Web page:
Tag: Birmingham City Council
Birmingham will provide hazard pay to select city employees during the COVID-19 crisis, the City Council decided Tuesday.
Mayor Randall Woodfin told councilors that the pay increase, which will last for one month, will go to 1,978 city employees “that engage in some form or shape with the public.”
That includes 922 police and corrections officers; 607 fire and rescue service employees; 220 public works employees; 100 planning, engineering and permits employees; 90 municipal court employees; 29 finance department employees; and 10 City Hall security officers employed by the mayor’s office. Read more.
The Birmingham City Council on Wednesday approved spending $1 million from its General Fund on a small business loan program designed to help small businesses struggling with the impact of COVID-19. The money is in addition to $200,000 put in the program fund Tuesday from the city’s innovation and economic opportunity fund. Read more.
A “shelter in place” ordinance is now in effect in Birmingham. The order, passed by the City Council Tuesday evening, is intended to prevent the spread of COVID-19 by effectively instituting a curfew on all residents — with numerous exceptions.
Birmingham Mayor Randall Woodfin said the ordinance was intended to address those who were not in compliance with the city’s previous recommendations. “A lot of people are treating this as a vacation,” he said. “This is not a vacation. … We need to now pivot from recommendation to full enforcement if the ultimate goal is to save lives.”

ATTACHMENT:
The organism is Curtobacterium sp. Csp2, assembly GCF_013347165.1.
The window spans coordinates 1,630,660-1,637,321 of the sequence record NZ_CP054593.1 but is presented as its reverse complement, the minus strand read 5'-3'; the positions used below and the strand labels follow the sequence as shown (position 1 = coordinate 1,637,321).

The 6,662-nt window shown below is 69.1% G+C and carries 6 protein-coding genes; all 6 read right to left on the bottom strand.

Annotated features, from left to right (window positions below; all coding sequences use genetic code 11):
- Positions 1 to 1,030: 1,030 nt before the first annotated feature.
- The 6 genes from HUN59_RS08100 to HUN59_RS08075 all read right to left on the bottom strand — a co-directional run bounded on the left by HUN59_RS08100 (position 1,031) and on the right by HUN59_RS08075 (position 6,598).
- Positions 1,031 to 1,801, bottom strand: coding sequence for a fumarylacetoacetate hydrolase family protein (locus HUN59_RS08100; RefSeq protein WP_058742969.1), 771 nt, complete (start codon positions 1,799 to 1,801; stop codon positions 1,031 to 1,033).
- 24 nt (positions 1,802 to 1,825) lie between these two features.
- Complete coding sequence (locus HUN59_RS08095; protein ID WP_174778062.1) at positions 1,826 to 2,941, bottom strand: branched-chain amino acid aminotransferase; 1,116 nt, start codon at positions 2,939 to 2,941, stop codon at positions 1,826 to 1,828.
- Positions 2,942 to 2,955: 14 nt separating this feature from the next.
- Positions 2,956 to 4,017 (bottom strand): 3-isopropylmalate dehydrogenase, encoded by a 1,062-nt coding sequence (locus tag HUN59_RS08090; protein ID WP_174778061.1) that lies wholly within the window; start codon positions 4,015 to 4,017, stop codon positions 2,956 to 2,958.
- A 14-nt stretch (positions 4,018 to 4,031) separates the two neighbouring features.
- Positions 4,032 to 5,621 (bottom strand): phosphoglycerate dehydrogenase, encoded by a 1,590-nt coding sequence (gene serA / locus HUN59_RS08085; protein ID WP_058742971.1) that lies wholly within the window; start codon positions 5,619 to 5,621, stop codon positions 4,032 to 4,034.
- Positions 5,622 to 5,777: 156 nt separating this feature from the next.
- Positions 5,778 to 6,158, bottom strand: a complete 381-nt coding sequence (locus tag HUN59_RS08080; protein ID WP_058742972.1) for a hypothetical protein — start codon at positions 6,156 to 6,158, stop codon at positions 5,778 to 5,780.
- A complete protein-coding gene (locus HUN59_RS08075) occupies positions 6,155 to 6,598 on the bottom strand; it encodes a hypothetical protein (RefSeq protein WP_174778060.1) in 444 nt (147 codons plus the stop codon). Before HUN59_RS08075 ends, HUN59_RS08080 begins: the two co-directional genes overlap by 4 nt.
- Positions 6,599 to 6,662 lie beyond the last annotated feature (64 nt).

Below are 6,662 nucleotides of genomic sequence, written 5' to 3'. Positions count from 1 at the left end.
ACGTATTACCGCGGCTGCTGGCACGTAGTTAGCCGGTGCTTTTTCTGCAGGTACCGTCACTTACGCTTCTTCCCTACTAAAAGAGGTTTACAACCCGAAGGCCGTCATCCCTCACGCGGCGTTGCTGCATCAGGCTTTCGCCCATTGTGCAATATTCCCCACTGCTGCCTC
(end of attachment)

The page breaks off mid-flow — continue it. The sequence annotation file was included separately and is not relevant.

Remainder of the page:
There are numerous exceptions outlined in the ordinance — notably for people seeking “essential services or commodities;” public safety officials and first responders; utility, cable, and telecommunications companies; federal, state, county or city government employees; and the homeless. Read more.
The Birmingham City Council has approved the first part of funding for a small business loan program designed to help small businesses struggling with the impact of COVID-19. The program, which was approved in concept last week, would provide eligible small businesses with up to $25,000 in interest-free, 180-day loans. Read more.
The Birmingham City Council will vote next Tuesday on an ordinance that would provide emergency loans to certain small businesses affected by the COVID-19 pandemic — but the program will need additional votes next week to take effect.
The loan program would allocate nearly $1.2 million to revenue-generating small businesses affected by the novel coronavirus; individual businesses would be eligible for up to $25,000 in loans, with an anticipated average of $10,000 per business. The funding would come largely from the city’s general fund, which would contribute $1 million; the remaining $200,000 would be provided by the city’s Department of Innovation and Economic Opportunity.
“Part of what we have to do is bridge small businesses into a new economic environment in what is really a turbulent time,” Dr. Josh Carpenter, the city’s director of innovation and opportunity, told the council Tuesday morning. Read more.